Study management is led by the project team at TU Berlin. The overall project team consists of the person responsible for the study design, members from the two participating German sickness funds, the technical provider, and all study assistants. The team meets on a regular one-month basis by teleconference to discuss the progress and solve arising problems. Regular one-on-one calls are conducted between the TU Berlin project team and study assistants to ensure that enrollment is in line with the study protocol. Additionally, on-site visits are planned every 3–4 months. During these sessions, study management will monitor adherence to the study design.

Furthermore, intermediate reports with statistics on recruitment and follow-up rates are sent to the study management each month. Regular status updates are sent to the study sponsor. Intermediate reports contain only aggregated data without participant-specific data. After 6 and 12 months, patient data sets will be extracted from the software to check data quality and consistency. Moreover, payouts to the hospitals are linked to patient recruitment rates (based on their internally projected yearly case volume) and follow-up completion rates. Therefore, study assistants need to export statistics at given points in time to receive full compensation. Owing to the character of the study, no adverse effects are expected, but unfavorable developments will initiate an intervention and be part of the study design.

Discussion

Recent studies have shown the value of PROMs in monitoring patients’ recovery paths in oncologic settings [12, 13] as well as their effectiveness in measuring patient-relevant quality after TKR/THR [7, 8]. However, to the best of our knowledge, no RCT has examined outcome improvement and cost-effectiveness of monitoring and intervening in case of critical recovery paths with the help of PROMs.

Insights

Depending on a positive and cost-effective impact of the intervention, a further aim is to evaluate the feasibility of implementing regular and digitized PROM-based communication into standard care. Furthermore, results from this study can be leveraged to define and implement selective contracts between sickness funds and health providers based  on quality indicators [21]. The setup phase of our study revealed several insights.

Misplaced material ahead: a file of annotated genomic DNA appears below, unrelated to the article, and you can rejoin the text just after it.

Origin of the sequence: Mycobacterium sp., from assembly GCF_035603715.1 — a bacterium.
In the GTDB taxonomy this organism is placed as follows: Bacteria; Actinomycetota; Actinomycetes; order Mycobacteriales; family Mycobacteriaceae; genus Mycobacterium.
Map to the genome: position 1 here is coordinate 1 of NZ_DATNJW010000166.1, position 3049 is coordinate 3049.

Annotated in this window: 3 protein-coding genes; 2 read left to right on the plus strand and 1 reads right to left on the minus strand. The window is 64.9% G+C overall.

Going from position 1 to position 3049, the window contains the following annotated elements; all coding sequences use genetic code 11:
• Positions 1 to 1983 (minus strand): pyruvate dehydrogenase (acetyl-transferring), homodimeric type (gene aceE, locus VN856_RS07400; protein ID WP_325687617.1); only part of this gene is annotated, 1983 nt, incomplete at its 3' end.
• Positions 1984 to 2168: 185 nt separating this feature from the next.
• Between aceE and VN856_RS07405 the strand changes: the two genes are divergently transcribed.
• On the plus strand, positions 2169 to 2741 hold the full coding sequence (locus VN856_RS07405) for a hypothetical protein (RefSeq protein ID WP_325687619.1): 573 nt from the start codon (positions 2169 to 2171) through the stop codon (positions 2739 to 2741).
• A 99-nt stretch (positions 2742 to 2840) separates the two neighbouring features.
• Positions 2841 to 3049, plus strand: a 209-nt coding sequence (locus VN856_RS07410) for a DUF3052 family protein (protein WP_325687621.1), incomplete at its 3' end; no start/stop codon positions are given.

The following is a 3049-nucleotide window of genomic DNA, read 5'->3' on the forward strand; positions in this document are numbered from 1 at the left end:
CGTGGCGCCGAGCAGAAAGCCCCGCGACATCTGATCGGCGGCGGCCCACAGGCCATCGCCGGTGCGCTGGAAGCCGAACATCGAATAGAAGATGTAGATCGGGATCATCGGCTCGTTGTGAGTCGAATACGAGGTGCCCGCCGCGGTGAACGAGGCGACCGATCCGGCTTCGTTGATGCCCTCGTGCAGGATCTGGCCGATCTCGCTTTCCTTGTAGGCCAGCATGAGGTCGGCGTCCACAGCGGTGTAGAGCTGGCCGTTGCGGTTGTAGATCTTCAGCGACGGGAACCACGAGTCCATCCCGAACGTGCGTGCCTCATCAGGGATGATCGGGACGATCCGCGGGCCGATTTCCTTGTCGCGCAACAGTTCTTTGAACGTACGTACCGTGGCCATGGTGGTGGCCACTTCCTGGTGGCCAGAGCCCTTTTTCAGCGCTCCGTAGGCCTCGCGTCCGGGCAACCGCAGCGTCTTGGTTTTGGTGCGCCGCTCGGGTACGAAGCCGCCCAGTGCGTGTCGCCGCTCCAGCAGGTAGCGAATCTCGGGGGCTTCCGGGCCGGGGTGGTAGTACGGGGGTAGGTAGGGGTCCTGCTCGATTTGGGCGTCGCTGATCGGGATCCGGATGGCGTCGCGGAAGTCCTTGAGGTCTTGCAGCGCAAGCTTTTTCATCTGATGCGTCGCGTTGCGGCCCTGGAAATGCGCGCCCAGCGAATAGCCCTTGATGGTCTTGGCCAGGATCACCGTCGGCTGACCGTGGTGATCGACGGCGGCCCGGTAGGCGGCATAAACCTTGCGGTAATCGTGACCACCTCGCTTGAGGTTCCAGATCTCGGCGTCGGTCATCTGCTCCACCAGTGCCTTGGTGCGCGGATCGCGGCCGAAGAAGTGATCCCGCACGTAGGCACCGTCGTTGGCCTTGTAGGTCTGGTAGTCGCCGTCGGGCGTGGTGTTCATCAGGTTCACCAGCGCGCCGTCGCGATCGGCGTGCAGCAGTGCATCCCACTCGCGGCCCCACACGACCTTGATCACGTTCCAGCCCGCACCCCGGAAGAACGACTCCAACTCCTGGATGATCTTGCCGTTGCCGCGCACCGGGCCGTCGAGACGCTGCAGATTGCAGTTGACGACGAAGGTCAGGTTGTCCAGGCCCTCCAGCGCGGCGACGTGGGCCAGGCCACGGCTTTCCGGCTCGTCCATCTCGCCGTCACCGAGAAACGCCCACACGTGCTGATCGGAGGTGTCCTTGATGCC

First, digitized PROMs can be a benefit but also a challenge to hospitals as well as patients. Unfortunately, the collection of PROMs on paper has been not effective and there have been low follow-up return rates and the burden of additional documentation work for hospitals. Digitized PROMs promise higher return rates and significantly reduced documentation work. Nevertheless, hospital IT departments need to be collaborative and personnel need to be trained to familiarize patients with digital tools.

Second, structural changes are needed to enable seamless implementation of the study design. The effectiveness of PROMs requires acceptance by physicians as well as hospital management. It could be observed that a move toward patient centeredness was generally perceived as very positive by physicians and study assistants. Nevertheless, resources are required for personnel who familiarize patients with PROMs and their relevance in the aftercare and who compile the data. This relationship between study assistant and patient is the central lever for data quality and completeness. Moreover, effective communication channels between hospitals and outpatient physicians and patients are key for the best possible recovery pathway. Often, this communication is disrupted because of the boundaries between the siloed in- and outpatient sector in the German health-care system.

Third, data privacy and security regulation were challenging factors in the setup of the study. New data security regulations complicate the communication between hospitals, patients, and outpatient physicians. A common nation-wide health data platform for collecting data and for communicating results could be an interesting idea for further discussion.